World Library  
Flag as Inappropriate
Email this Article

Great Lakes Exposition

Obverse of commemorative half dollar showing Moses Cleaveland
Reverse of commemorative half dollar showing the exposition logo

The Great Lakes Exposition was held in Cleveland, Ohio, in the summers of 1936 and 1937, along the Lake Erie shore north of downtown.[1] The fair commemorated the centennial of Cleveland's incorporation as a city.[2] Conceived as a way to energize a city hit hard by the Great Depression, the exposition drew 4 million visitors in its first season, and 7 million by the end of its second and final season in September 1937. Dudley S. Blossom, a local philanthropist, became chairman of a civic committee that contributed $1.5 million to transform the idea into reality. The exposition was housed on grounds that are now used by the Great Lakes Science Center, the Rock and Roll Hall of Fame, and Burke Lakefront Airport, among others.

A prominent entrance was at the north end of East 9th Street. The fairgrounds stretched from Public Hall to Lake Erie, and as far east as East 22nd Street, and covered 135 acres (0.55 km2). Fair attractions included a floating stage on the current site of the Great Lakes Science Center; the stage was home to jazz concerts by the Bob Crosby Orchestra.

The fairgrounds reopened May 29, 1937, with Wallace Trevor Holliday, President of the Standard Oil Company, acting as President. The floating stage became the setting for Billy Rose's Aquacade, a water music and dance show produced by Billy Rose. It starred Johnny Weissmuller and Eleanor Holm. The Aquacade later traveled to New York City for the 1939 New York World's Fair. Some exhibits were secured from the Century of Progress. 1937 attendance was estimated at 3 million visitors.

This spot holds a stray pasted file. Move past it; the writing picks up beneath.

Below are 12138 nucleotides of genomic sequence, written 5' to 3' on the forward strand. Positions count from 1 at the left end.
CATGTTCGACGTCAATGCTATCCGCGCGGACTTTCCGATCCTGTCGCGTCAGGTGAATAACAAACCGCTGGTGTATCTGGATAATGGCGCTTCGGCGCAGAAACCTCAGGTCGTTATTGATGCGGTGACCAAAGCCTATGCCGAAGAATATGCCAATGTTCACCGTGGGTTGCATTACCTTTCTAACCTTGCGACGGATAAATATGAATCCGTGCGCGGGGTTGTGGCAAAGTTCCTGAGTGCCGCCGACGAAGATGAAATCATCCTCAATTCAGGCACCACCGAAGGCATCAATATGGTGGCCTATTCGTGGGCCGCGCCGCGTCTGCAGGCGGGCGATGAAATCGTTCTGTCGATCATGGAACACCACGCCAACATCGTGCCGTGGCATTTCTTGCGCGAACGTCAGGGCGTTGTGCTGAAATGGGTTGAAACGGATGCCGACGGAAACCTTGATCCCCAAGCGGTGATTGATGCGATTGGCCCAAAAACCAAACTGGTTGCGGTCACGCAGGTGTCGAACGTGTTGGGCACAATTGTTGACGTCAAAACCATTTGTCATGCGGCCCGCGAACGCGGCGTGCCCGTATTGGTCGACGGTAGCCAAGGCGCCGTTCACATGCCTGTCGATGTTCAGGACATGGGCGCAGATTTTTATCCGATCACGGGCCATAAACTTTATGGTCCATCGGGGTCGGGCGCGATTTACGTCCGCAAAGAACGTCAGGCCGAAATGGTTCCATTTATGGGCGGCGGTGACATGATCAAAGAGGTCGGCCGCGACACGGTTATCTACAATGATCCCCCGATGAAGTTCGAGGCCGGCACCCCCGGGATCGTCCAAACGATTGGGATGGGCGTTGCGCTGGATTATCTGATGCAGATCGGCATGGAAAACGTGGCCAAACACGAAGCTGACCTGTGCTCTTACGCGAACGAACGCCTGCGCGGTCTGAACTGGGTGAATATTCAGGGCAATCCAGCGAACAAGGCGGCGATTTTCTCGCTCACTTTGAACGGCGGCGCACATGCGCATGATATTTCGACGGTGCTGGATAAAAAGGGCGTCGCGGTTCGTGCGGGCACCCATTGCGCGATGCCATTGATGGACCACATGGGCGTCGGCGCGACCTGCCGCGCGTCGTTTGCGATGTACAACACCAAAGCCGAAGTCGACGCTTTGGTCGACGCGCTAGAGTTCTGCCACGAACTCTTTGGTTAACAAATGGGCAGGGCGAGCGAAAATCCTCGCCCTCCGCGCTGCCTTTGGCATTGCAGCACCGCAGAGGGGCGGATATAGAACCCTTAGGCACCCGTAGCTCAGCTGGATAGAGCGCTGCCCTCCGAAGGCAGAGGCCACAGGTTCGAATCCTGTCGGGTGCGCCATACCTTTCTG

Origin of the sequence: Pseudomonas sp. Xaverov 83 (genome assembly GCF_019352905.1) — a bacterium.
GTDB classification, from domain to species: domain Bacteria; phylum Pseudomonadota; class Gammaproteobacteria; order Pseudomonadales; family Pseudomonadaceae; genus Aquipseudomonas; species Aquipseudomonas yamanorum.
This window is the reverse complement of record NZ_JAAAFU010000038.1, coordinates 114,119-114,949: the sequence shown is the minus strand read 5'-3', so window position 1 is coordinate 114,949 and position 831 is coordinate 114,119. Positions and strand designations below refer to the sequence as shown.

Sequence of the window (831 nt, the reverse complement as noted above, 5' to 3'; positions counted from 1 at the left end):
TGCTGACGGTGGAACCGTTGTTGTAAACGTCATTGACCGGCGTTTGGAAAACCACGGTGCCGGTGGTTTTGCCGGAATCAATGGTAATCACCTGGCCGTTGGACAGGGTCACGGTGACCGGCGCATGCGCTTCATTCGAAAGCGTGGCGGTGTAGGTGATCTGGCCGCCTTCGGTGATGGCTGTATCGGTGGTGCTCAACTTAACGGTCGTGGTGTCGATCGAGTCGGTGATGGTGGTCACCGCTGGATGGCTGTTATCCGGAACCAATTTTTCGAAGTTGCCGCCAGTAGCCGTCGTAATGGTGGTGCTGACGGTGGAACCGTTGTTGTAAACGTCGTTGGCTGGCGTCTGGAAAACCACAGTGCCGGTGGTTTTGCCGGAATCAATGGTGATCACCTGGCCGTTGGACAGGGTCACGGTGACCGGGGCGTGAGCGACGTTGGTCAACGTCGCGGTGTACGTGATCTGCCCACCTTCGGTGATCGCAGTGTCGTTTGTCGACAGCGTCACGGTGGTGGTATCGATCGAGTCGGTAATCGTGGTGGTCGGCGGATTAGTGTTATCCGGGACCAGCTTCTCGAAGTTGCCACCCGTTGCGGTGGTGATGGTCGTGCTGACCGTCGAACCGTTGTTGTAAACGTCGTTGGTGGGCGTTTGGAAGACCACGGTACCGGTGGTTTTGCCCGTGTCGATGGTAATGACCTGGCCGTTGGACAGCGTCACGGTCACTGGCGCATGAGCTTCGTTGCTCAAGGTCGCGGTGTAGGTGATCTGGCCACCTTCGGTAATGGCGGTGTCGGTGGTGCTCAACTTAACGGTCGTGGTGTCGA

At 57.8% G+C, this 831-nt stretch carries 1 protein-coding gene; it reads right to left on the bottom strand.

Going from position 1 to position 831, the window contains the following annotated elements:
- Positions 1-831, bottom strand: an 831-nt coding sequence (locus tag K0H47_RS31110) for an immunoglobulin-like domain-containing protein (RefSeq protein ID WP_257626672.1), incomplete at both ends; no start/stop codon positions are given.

• Legacy 1
  • Other performers 2
  • References 3
  • External links 4


In October 2010, the National Building Museum in Washington, D.C. opened an exhibition titled Designing Tomorrow: America’s World’s Fairs of the 1930s.[3] This exhibition, which was available for view until September 2011, prominently featured the Great Lakes Exposition.

Other performers


  1. ^ "Great Lakes Exposition". The Encyclopedia of Cleveland History.  
  2. ^ Trickey, Erick (July 2006). "Sex, Celebrity & Carnival Charm".  
  3. ^

External links

  • Website describing the exhibition fairgrounds
  • Jazz history article on Bob Crosby's orchestra by Joe Mosbrook
  • Photos of the Aquacade from Ohio Memory
  • Standard Oil Periodical May, 1937

This article was sourced from Creative Commons Attribution-ShareAlike License; additional terms may apply. World Heritage Encyclopedia content is assembled from numerous content providers, Open Access Publishing, and in compliance with The Fair Access to Science and Technology Research Act (FASTR), Wikimedia Foundation, Inc., Public Library of Science, The Encyclopedia of Life, Open Book Publishers (OBP), PubMed, U.S. National Library of Medicine, National Center for Biotechnology Information, U.S. National Library of Medicine, National Institutes of Health (NIH), U.S. Department of Health & Human Services, and, which sources content from all federal, state, local, tribal, and territorial government publication portals (.gov, .mil, .edu). Funding for and content contributors is made possible from the U.S. Congress, E-Government Act of 2002.
Crowd sourced content that is contributed to World Heritage Encyclopedia is peer reviewed and edited by our editorial staff to ensure quality scholarly research articles.
By using this site, you agree to the Terms of Use and Privacy Policy. World Heritage Encyclopedia™ is a registered trademark of the World Public Library Association, a non-profit organization.

Copyright © World Library Foundation. All rights reserved. eBooks from Project Gutenberg are sponsored by the World Library Foundation,
a 501c(4) Member's Support Non-Profit Organization, and is NOT affiliated with any governmental agency or department.